Pseudocyst of pancreas with mediastinal extension
Elderly lady presented with pain in epigastrium since 10 days.
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There is large, low attenuation, thick (2-5 mm) and irregular walled multiloculated cystic peripherally enhancing lesion with thick internal septae, measuring approximately 6.2 x 4.6 x 4.3 cm noted adjacent to the pancreatic head and body.
The lesion is abutting the left lobe of liver anteriorly, porta hepatis right laterally, spleno-mesenteric confluence inferioly and hepatic artery, portal vein and IVC posteriorly with intact fat planes.
The fat plane between pancreas and the lesion appears obliterated.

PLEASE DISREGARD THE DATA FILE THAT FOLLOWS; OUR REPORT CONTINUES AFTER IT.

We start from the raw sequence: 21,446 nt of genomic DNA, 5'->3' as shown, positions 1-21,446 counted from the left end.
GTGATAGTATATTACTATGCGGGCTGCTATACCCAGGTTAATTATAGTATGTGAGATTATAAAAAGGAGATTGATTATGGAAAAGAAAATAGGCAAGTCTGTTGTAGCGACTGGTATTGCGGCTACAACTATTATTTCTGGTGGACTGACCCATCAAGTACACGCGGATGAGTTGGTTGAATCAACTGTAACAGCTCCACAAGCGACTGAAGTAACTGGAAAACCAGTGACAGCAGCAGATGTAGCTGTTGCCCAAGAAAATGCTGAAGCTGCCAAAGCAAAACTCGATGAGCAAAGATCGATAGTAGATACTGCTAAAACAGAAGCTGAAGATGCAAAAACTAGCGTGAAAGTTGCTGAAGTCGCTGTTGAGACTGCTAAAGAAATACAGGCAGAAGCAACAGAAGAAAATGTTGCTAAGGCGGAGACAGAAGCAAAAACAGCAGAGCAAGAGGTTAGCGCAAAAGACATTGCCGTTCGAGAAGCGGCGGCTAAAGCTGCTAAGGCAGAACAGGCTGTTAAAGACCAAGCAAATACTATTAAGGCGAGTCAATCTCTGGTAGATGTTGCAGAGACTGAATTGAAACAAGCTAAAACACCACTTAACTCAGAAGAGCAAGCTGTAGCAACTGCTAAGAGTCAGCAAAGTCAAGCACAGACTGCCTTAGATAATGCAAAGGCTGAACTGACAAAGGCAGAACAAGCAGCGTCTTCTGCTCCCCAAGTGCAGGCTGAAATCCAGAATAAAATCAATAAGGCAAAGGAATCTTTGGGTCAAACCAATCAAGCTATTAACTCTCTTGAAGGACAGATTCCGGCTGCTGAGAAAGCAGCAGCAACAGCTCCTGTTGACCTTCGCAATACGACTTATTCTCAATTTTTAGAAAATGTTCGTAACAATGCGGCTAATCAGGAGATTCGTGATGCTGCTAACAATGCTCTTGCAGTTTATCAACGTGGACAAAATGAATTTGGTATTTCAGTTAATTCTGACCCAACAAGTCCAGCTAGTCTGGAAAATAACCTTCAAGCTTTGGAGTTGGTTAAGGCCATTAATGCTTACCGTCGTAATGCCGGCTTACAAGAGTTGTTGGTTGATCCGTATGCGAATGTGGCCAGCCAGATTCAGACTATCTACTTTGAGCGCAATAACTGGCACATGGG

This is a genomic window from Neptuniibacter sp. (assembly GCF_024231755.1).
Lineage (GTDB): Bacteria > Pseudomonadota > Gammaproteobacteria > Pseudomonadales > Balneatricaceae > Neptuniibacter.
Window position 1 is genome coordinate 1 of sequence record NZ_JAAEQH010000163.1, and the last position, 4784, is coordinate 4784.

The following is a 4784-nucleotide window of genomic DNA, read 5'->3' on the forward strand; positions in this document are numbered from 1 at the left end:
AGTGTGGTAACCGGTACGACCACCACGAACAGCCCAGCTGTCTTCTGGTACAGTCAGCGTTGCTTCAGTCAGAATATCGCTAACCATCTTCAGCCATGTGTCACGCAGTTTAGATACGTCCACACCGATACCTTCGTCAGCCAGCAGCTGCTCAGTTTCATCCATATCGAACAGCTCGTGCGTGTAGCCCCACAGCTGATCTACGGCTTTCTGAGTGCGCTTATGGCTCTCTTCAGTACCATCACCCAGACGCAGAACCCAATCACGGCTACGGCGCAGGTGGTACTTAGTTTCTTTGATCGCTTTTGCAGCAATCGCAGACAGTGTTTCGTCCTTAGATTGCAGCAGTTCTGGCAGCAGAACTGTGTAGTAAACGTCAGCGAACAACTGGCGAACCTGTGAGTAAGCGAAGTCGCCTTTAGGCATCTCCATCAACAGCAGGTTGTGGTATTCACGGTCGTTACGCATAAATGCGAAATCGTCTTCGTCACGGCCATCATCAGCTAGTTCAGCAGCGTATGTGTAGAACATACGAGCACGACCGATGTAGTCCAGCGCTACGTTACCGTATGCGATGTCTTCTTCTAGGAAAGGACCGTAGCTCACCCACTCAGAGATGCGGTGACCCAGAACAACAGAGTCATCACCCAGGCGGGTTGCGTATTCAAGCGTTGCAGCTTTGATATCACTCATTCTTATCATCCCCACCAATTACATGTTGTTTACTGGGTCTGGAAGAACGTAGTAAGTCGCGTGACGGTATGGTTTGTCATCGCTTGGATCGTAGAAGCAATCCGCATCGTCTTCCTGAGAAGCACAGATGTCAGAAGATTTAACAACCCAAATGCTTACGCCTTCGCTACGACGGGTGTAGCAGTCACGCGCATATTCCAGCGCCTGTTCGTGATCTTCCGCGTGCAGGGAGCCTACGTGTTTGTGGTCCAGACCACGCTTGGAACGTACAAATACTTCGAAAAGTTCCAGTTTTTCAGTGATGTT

The pancreas shows normal lobulations and contours. There is no evidence of any pancreatic calcification or ductal dilatation.
A similar low attenuating thick walled peripherally enhancing cystic lesion, measuring approxmately 5.2 x 2.8 cm noted in the lower aspect of posterior mediastinum and appears to arise adjacent to the esophageal hiatus and extending up to the carina.
Large, low attenuation, multiloculated cystic peripherally enhancing peripancreatic lesion with image morphology and extension as described above with a similar lesion in the posterior mediastinum arising adjacent to the esophageal hiatus of diaphragm; most likely suggest chronic pancreatic pseudocyst with mediastinal pseudocyst.
Mediastinal extension of pseudocyst is a rare complication of acute or chronic pancreatitis. The inflammatory fluid can gain into mediastinum through diaphragmatic hiatus (esophageal or aortic) or directly through the diaphragm, later the fluid gets organize to form a pseudocyst in the posterior mediastinum.